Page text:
In addition, if you default on the second loan, you may lose your home in a foreclosure. So, before making the decision to take out a second mortgage loan, you should make proper financial planning. You need to find out the total monthly obligations of taking out the two loans and check out whether it is within your affordable range or not.

What are the limitations of a second mortgage?

Despite its various uses, a second mortgage is fraught with some limitations. These limitations are -
  • High chance of losing the home - By taking out this loan, you add to the risks of losing your home. If you fail to make payments on your second loan, you may end up losing your home. You need to ensure that the purpose for which you are taking out the loan is worth the risks that you are taking.
  • Rate is higher than the rate on first loan - The rates on second mortgage are relatively higher than the rates on the first mortgage loans. This is so because in the event of default, it is the original mortgage which is repaid first. The repayment of the second mortgage is taken care of later.
  • Fees may be hefty - Sometimes, a second mortgage may involve hefty fees. This adds to the costs of taking out the second loan.

Related Articles
Related Forum Discussions

I did a search on the matter and found the majority of persons will consent with your blog.
Posted on: 13th Jun, 2012 11:58 pm
Thanks!! :)
Posted on: 15th Jun, 2012 12:25 am
I filed for bankruptcy in 2010 and got a discharged after my mortgage company filed for foreclosure. I got the discharge before the company foreclosed. Few months later I called the county to see if the house had been put up for sale. They told me that the foreclosure didnt go through, that the mortgage company didnt go through with it. A month or so later I found out the the mortgage company had sold the houst to another lender. They started sending me bills. I called them to tell them that the house was filed and discharged through bankruptcy. They wanted me to send them the discharge paperes which I did. They put the house for foreclosure for the second time now but Im still getting bills from the house even though I have been out of the house since 2010. Any advice? Is the house still mine?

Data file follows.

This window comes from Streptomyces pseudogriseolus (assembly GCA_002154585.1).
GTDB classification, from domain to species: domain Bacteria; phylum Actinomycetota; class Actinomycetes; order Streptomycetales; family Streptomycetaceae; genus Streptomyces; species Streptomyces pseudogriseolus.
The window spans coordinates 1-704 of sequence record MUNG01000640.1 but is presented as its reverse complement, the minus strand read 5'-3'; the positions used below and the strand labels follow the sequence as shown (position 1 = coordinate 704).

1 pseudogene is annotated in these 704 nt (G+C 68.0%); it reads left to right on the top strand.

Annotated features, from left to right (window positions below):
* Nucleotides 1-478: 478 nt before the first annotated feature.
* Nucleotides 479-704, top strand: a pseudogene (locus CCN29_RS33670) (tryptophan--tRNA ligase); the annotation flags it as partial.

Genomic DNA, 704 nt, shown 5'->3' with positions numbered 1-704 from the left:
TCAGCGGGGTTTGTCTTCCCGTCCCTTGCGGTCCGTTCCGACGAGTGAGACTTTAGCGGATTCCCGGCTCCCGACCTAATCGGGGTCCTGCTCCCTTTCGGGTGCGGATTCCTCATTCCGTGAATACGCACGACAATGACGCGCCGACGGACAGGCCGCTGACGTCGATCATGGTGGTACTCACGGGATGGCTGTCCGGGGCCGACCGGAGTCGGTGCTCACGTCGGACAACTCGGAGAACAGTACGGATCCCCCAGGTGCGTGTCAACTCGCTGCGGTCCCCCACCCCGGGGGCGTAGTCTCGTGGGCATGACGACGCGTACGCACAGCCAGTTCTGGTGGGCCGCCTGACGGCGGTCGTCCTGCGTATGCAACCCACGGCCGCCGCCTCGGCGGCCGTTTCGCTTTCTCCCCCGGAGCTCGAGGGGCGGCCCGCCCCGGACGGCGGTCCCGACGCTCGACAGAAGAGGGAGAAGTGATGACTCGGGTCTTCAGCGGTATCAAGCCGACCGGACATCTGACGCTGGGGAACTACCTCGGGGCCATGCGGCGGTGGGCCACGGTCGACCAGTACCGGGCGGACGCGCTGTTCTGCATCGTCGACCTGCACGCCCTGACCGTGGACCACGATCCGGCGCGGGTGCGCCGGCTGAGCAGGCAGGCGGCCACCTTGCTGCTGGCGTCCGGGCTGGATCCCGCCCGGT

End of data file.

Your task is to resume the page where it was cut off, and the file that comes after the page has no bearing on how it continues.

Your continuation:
Posted on: 04th Mar, 2013 05:57 pm
Welcome Cherie,

Unless the property is sold off at the foreclosure auction, you will be liable for the maintenance of the property. However, you won't have to pay any mortgage payments. This is mainly because your bankruptcy has been discharged in your bankruptcy filing.
Posted on: 06th Mar, 2013 09:10 pm
I would like to borrow around $5,000 to 6,000 from my equity.
Posted on: 17th Mar, 2013 08:23 pm
hi susan,

you should contact the local lenders and either apply for a home equity loan or go for a mortgage refinance. these options will help you in cashing out the equity that you have in your property.

thanks
Posted on: 18th Mar, 2013 12:45 am
Dear Author, we intend on keeping the house but we had unfortunate circumstances that made us take second mortgage at %7.95 which comes to $511 monthly payment in addition to our main one. Is there a way to reduce the monthly payment by reducing interest. Thank you. anna
Posted on: 03rd Jun, 2013 10:32 am
hi zemlyanika!

welcome to the forums!

you can refinance both the loans into one single loan at a lower mortgage interest rate.

feel free to ask if you've further queries.

sussane
Posted on: 03rd Jun, 2013 10:29 pm
Generally a 2nd mortgage loan is taken against your home in addition to your primary and large, first mortgage.They are of 2 types home equity loan,HELOC.The interest rates on this type of mortgages are more than that of the first mortgage.
Posted on: 07th Jun, 2013 03:34 am
I live in Pitts. PA and inquiring if we can get a line of credit on our manufactured home. It is paid off.

Just let me know.
Posted on: 10th Oct, 2013 05:20 am
Hi kathy,

As the property is free and clear, you will be able to get a line of credit on it. You should get in touch with the real estate attorney and take his opinion in this regard.

Thanks
Posted on: 14th Oct, 2013 11:14 pm